• Works for HDTV and widescreen DVDs, including Blu-Ray.

  • Most programming is available in this format.

  • Most are designed for high-quality home theaters and therefore worthwhile.

  • Any 4:3 material displayed on this version will be very small.


The second most common feature and element to consider when buying a projector is the contrast. The term refers to the difference in brightness between the darkest and the lightest parts of the image being projected. In short, the higher the contrast is, the greater this difference will be. Contrast is an important quality to look for in a home projector because it produces a better quality picture when the contrast is higher. It creates a deep black level, which gives depth to the image and almost provides a 3D look.

If the projector states just "contrast" this means it offers just a simple on/off contrast. This is the deepest black and brightest white it can offer. Some will instead say ANSI contrast. This is a number determined by displaying a checkerboard pattern and then measuring the brightness of each white and black square. ANSI creates a more accurate representation of what you can expect.


Resolution is usually displayed between models of projectors. The resolution is the number of pixels available to create the image. The higher this number is, the more pixels the system has. This is often displayed as a two-number list: 1280 by 720. In this example, 1280 represents the number of pixels in the horizontal row where as 720 displays the number in a vertical row.

Sometimes, the resolution has just one number, for example, 1080p. This is speaking just of the vertical resolution. The letter "p" after the number describes progressive scan, which means that the entire picture is displayed at the same time. 

You will find that more resolution costs more. However, with a higher number, you are going to get more detail and less visibility of pixels on the screen. The examples provided above are considered the high standard, a good option for most applications.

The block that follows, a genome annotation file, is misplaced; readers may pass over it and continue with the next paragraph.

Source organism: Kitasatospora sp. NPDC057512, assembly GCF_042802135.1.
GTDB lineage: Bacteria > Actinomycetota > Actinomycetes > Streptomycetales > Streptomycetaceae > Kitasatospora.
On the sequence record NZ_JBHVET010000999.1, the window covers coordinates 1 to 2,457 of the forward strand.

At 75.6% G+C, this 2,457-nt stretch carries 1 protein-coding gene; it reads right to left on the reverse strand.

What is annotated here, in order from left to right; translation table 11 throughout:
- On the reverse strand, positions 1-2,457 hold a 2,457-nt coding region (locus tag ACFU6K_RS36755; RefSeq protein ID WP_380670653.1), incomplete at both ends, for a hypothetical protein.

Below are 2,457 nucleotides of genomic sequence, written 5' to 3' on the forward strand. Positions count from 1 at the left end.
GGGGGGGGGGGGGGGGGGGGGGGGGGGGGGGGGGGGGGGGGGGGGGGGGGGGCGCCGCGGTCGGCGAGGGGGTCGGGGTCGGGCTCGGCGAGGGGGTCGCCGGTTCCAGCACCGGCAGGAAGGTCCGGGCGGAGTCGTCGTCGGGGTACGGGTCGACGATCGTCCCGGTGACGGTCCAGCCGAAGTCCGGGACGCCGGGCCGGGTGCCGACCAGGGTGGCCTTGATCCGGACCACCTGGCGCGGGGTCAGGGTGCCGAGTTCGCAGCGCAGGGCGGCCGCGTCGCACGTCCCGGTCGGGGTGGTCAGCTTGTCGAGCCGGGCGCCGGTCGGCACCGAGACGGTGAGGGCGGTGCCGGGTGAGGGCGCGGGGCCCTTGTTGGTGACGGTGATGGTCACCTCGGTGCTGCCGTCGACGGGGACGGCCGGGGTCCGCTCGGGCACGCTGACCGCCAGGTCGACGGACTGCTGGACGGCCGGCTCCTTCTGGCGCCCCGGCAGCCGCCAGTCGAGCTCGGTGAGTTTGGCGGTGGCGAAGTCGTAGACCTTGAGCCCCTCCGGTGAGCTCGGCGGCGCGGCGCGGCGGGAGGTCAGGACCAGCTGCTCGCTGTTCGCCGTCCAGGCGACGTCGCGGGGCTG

Another element you will need to choose from when buying a projector is the brightness level. Most projectors will provide this in the specs for easy comparison. When considering brightness, there are two things to keep in mind. First, the amount of light output the projector creates and the reflectivity of the screen are the two things to keep in mind. Brighter is not better for most home theaters. Bright light can easily cause your eyes to fatigue. However, you do want enough light that the projector fills the screen.

A key factor to consider here is ANSI lumen ratings. Do not make your decision based just on this. Some models will have video optimization included in this rating and others do not. Therefore, when you bring it home, you may find that the projector is not what you expected.


Another factor to consider when purchasing projectors is the actual installation process. Do you want something that is mobile and easy to take with you? Alternatively, do you want it built into your home theater system for regular viewing in the same location every time?

Manufacturers know that every home theater room is different. To make sure the projectors work, some now have built-in long zoom lenses and even a physical lens shift. These are good features to have, but you still want to ensure the installation is seamless with your current system aside from these factors.


Projector buying is made simpler by comparing reviews and ratings of specific models. Added features are not always better. Rather, look for a system that works well in your current setup or one that offers the contrast and resolution desired.